In Ethiopia, as I lay my head down to sleep, the birds sing out the most powerful song bidding the day farewell. Singing like every song could be their last. Their greatest masterpiece. Ethiopia, there is no place on earth like you. I can never forget about you.
-Bethany Jackson Canfield
"I have learned so much from the Ethiopian people: work hard, rejoice always, and endure, endure, endure."
We've been back from Ethiopia for a year and a half. In many ways it seems like yesterday as we continue to adapt back to the US, and in other ways we are still there... no doubt we have forever left part of our heart with our Habesha friends.
While the two years we lived in the Ethiopian countryside were completely beautiful, the pain, defeat, poverty, sickness, and death that was the nationals life, weighed heavy on my tinder heart. I came back to the US heartsick and confused. So many questions without answers. Questions and doubts that wrapped their fingers many times around my throat. If I moved I felt the grasp of their acidic embrace.
In the midst of my time there I never could have dreamed of what beauty would grow as a result in me, my family and in my art. I have learned so much from the Ethiopian people: work hard, rejoice always, and endure, endure, endure.
I still have questions but I have to trust that one day I will meet the maker of all and we will finally see the beauty that we have sought for our entire lives.
In the meantime, I pain because I long for Him, for that day when I will see Him and for the day when this broken world will be broken no longer.
For today, I paint for all of us who need to see the beauty right now.
The Canfields are a family of four from Oregon, who moved to Ethiopia in 2015 to serve at a rural mission hospital in Southern Ethiopia. Brad, Bethany, and their two sons, Jackson and Oliver lived among the people of Downcountry Ethiopia for two years before transitioning back to the United States in 2017.
Bethany paints inspiringly beautiful landscapes, her skies are imaginative and full of wonder.
About the Painting
Much of Ethiopia's downcountry rural people still live in circular homes such as these. The more modern city-folk frown on the primitive look and style, but they are reminiscent of their tribe many centuries ago. Driving through the countryside, after 3 months without electricity or warm showers, Bethany and her family, were on their way to a lodge ex-pats go to for rest and recovery, with thoughts of warm showers and mango smoothies dancing in their heads, they had to stop and admire this green fertile land where some of earths best coffee cherries grow along side bananas and corn, and people live like there were no Facebook, Twitter, or Instagram, whilst the richest purples fill the skies and reflect off the mountains.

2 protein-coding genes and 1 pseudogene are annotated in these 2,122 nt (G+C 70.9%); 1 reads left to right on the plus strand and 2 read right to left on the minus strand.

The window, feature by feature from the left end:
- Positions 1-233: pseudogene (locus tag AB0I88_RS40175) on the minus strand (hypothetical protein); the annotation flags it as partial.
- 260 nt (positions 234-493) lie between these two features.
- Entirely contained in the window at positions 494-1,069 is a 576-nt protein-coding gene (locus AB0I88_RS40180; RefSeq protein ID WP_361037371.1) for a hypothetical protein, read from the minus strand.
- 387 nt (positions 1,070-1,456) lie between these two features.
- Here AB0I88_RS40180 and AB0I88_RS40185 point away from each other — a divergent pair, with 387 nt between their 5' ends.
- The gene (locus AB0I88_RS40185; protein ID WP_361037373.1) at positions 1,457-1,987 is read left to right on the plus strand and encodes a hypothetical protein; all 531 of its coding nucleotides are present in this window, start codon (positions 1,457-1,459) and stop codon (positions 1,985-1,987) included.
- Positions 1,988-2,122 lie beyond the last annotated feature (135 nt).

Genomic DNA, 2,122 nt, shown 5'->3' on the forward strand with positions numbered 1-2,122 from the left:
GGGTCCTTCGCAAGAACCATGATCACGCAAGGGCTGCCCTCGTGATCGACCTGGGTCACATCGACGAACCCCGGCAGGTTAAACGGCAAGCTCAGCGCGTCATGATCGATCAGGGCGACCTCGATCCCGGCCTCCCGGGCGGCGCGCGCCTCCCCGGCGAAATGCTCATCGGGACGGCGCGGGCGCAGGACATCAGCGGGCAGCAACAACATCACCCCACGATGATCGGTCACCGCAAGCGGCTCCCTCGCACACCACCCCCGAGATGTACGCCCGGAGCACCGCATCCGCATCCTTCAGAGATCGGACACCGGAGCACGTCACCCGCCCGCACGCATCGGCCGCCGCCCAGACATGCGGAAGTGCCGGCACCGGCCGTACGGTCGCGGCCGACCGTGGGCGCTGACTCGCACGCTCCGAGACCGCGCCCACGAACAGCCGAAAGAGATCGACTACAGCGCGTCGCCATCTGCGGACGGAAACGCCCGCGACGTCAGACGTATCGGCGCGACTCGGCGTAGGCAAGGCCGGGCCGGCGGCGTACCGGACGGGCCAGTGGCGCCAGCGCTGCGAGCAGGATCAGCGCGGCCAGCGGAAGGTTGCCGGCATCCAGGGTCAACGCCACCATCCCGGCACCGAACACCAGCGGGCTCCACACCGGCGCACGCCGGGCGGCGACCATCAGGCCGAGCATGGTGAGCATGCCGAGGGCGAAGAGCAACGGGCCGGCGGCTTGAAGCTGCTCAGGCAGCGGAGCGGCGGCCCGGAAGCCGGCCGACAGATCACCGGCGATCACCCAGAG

COFFEE THAT GIVES BACK
When I connected with Bethany, it was because I knew she had spent time working with children in rural Ethiopia. We connected on that, coffee, and on visual storytelling. I was blown away by her watercolors she was painting and realized she would be absolutely perfect for this project. I also knew that she still has friends who work with orphaned children there. This was a perfect way to give back to Ethiopia, through hands that receive coffee from one of the worlds greatest coffee regions, and back into the lives that live there. We thought this would be a perfect opportunity to connect people visually to Ethiopia, and to send back to the trusted hands of her friends the Britton Family. The Britton family operate a childrens home in Addis Abba, Ethiopia, where they provide for the health and education needs of Children, the future of Ethiopia. You can find out more about their work at their website, weareallonecommunity.org and 20 percent of each bag of Ethiopian coffee sold will be going towards their work in Ethiopia.
About The Coffee
Kochere is a tiny area in the Yirgacheffe region of Ethiopia, the birthplace of coffee. Ethiopia still grows wild heirloom coffee, on the original bean stocks, much of it is processed without water in what we call a Natural Process. Ethiopian coffee is world renowned for its wild fruity flavors, and this one is no exception. Rich deep tangy tangerine, sits on a creamy vanilla body. Likely a result of the orange blossoms that grow alongside the coffee. We were surprised when our supplier friends were offering such a unique flavor profile. I personally believe that it is no stretch of the imagination to compare this to one of my favorite childhood frozen orange and cream treats.
20 percent of profits go to Shalom Children's home.